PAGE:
Ken Salazar: I have no idea how he will ultimately come down, and obviously he is following the processes that he wants to follow. The reality of it for me is that I do believe the pipeline should be built because I think it is in the national interest and our bi-national interest with Canada as well as the concept of North America energy independence when you see what's happening in Mexico, what's happening in Canada, what's happening here in the United States. We're the focal point of the globe relative to energy, and unfortunately, my own view is that the Keystone pipeline has become mired down in the debate that could have gone in another direction because there was a way, I think, in which that pipeline could have been built where we could have also advanced the concept of carbon capture through the carbon sinks that exist along the pipeline, but it hasn't gone that way. It's been a very bipolar kind of issue for the country that has very much politicized the whole effort of building the pipeline.

Monica Trauzzi: On politics, how do you think climate and energy will play in 2016?

Ken Salazar: I think climate and energy will be part of the debate, and how exactly it comes out, we'll see, but the reality of it is energy plays into our national security, our economic security and our environmental security, and so I think it is important for the candidates who are going to be running for president to be able to articulate their vision about where the United States is going on energy and climate as well. On the climate side, the fact is that the scientists are all in agreement that we have significant global warming. I think the debate today is really what do you do about it, and I think that interestingly enough, what you will find that, since I came to Washington as a U.S. senator a long time ago in -- starting in 2004-2005 as a U.S. senator here, we've already seen significant reductions in CO2 emissions here in the United States, much of that led by the utility industry. You know, 15 percent reduction in CO2 emissions just during the time that I have spent my time in the U.S. Senate and in the Department of Interior. So we're headed in the right direction. I think, Monica, the real question is what is the right model for us to move forward and what are the appropriate targets and what are the timelines for us to meet the CO2 emissions that are required.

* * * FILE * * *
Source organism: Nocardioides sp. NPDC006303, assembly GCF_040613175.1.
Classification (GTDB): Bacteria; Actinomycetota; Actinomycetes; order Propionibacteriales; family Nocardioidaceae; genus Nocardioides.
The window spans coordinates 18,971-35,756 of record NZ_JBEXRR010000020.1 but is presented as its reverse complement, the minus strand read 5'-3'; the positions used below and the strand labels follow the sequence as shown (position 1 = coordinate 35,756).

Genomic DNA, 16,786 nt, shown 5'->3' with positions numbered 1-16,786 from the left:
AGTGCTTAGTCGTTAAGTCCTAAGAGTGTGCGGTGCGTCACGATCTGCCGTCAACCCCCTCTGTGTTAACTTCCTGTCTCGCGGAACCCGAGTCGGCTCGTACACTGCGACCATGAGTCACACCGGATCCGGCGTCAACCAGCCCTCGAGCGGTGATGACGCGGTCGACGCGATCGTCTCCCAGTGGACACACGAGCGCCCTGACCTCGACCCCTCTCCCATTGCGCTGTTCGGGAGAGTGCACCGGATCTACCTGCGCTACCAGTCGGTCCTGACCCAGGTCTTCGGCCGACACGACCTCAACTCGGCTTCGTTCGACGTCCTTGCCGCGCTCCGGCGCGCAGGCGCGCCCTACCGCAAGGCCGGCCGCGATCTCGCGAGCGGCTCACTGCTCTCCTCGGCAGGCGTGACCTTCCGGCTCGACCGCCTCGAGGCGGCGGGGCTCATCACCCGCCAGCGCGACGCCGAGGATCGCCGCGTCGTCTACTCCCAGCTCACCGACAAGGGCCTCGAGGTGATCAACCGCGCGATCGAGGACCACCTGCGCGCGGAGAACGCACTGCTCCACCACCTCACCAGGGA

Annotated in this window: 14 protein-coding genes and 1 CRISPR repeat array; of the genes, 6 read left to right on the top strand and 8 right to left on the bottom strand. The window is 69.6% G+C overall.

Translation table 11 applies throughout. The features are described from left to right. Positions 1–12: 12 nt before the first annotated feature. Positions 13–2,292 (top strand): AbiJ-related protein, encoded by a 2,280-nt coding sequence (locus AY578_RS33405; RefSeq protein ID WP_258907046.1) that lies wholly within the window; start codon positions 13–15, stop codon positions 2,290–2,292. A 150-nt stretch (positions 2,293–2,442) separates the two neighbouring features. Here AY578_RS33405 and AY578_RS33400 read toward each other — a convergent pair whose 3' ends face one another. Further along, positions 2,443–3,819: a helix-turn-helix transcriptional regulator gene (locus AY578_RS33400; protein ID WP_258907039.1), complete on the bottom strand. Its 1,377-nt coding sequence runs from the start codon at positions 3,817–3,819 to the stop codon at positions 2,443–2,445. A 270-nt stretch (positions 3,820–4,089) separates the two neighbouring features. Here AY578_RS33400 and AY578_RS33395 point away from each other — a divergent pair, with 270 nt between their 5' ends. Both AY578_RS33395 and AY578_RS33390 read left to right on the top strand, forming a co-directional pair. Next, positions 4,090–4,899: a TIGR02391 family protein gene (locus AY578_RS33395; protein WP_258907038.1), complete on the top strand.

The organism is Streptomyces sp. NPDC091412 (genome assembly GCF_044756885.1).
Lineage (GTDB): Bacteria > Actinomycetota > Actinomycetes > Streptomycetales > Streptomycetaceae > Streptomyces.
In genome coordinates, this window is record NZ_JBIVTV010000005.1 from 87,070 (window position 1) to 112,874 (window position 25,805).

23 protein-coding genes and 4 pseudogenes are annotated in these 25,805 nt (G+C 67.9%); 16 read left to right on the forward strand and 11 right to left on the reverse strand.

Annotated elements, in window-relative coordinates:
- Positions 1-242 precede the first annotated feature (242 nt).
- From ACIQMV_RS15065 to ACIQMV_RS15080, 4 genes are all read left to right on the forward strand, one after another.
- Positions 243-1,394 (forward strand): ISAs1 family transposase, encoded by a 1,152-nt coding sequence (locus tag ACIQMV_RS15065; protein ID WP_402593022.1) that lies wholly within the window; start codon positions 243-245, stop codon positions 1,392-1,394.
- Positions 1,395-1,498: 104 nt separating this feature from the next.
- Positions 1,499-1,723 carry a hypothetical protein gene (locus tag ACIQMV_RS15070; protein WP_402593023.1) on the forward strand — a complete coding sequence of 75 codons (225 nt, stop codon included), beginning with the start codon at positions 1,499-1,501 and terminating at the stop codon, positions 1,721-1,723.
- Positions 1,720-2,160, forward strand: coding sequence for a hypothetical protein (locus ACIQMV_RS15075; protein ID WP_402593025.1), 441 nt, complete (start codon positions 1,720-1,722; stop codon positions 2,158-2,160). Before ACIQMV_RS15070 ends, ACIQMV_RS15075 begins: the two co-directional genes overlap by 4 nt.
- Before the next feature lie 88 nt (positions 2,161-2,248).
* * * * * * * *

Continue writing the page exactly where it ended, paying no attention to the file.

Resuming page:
Monica Trauzzi: Would you get back into politics if the right opportunity presented itself?

Ken Salazar: You know, I love what I'm doing now. Colorado is my home, and I very much enjoy doing what I'm doing as a practicing lawyer, and that's what I was trained to do and practiced law for a long time. I was attorney general of my state for six years and practicing law and being a -- working on the ranch with my brothers, and my family is also something else that I very much enjoy.

Monica Trauzzi: All right. We'll end it right there on that note. Thank you for coming on the show.

Ken Salazar: Thank you, Monica.

Monica Trauzzi: And thanks for watching. We'll see you back here tomorrow.

[End of Audio]